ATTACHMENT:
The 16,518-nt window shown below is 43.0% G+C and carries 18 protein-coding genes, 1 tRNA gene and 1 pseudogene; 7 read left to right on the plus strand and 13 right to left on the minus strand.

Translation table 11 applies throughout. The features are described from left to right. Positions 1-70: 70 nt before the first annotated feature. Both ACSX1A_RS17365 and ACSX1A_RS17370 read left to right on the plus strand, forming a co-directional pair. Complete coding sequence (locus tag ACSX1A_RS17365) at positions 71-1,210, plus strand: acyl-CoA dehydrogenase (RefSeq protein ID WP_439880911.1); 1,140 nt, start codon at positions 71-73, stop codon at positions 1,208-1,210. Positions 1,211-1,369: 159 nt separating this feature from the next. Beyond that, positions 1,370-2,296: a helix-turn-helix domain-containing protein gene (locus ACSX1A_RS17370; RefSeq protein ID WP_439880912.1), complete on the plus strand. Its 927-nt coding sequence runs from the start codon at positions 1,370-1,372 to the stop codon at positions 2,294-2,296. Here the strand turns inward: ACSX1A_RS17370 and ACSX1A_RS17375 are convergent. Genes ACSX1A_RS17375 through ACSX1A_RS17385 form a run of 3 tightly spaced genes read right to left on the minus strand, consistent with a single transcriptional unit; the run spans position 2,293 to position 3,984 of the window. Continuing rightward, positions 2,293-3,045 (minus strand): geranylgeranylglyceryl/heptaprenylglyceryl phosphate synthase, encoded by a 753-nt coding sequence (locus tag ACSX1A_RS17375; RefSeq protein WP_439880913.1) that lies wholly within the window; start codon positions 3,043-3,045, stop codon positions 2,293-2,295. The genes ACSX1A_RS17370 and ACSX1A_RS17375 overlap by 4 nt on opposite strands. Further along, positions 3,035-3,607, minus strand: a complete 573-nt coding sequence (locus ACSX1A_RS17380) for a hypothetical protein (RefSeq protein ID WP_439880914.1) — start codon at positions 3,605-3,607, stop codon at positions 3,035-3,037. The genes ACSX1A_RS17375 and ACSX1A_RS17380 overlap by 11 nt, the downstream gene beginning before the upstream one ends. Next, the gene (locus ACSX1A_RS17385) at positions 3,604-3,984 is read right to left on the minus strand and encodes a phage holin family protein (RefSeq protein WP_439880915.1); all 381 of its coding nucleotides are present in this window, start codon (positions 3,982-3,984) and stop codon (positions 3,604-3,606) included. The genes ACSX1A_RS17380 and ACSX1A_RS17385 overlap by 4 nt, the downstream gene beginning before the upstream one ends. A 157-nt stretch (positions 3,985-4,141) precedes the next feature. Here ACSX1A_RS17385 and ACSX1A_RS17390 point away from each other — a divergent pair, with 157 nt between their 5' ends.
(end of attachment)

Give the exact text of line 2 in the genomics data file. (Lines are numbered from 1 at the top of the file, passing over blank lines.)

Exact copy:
Translation table 11 applies throughout. The features are described from left to right. Positions 1-70: 70 nt before the first annotated feature. Both ACSX1A_RS17365 and ACSX1A_RS17370 read left to right on the plus strand, forming a co-directional pair. Complete coding sequence (locus tag ACSX1A_RS17365) at positions 71-1,210, plus strand: acyl-CoA dehydrogenase (RefSeq protein ID WP_439880911.1); 1,140 nt, start codon at positions 71-73, stop codon at positions 1,208-1,210. Positions 1,211-1,369: 159 nt separating this feature from the next. Beyond that, positions 1,370-2,296: a helix-turn-helix domain-containing protein gene (locus ACSX1A_RS17370; RefSeq protein ID WP_439880912.1), complete on the plus strand. Its 927-nt coding sequence runs from the start codon at positions 1,370-1,372 to the stop codon at positions 2,294-2,296. Here the strand turns inward: ACSX1A_RS17370 and ACSX1A_RS17375 are convergent. Genes ACSX1A_RS17375 through ACSX1A_RS17385 form a run of 3 tightly spaced genes read right to left on the minus strand, consistent with a single transcriptional unit; the run spans position 2,293 to position 3,984 of the window. Continuing rightward, positions 2,293-3,045 (minus strand): geranylgeranylglyceryl/heptaprenylglyceryl phosphate synthase, encoded by a 753-nt coding sequence (locus tag ACSX1A_RS17375; RefSeq protein WP_439880913.1) that lies wholly within the window; start codon positions 3,043-3,045, stop codon positions 2,293-2,295. The genes ACSX1A_RS17370 and ACSX1A_RS17375 overlap by 4 nt on opposite strands. Further along, positions 3,035-3,607, minus strand: a complete 573-nt coding sequence (locus ACSX1A_RS17380) for a hypothetical protein (RefSeq protein ID WP_439880914.1) — start codon at positions 3,605-3,607, stop codon at positions 3,035-3,037. The genes ACSX1A_RS17375 and ACSX1A_RS17380 overlap by 11 nt, the downstream gene beginning before the upstream one ends. Next, the gene (locus ACSX1A_RS17385) at positions 3,604-3,984 is read right to left on the minus strand and encodes a phage holin family protein (RefSeq protein WP_439880915.1); all 381 of its coding nucleotides are present in this window, start codon (positions 3,982-3,984) and stop codon (positions 3,604-3,606) included. The genes ACSX1A_RS17380 and ACSX1A_RS17385 overlap by 4 nt, the downstream gene beginning before the upstream one ends. A 157-nt stretch (positions 3,985-4,141) precedes the next feature. Here ACSX1A_RS17385 and ACSX1A_RS17390 point away from each other — a divergent pair, with 157 nt between their 5' ends.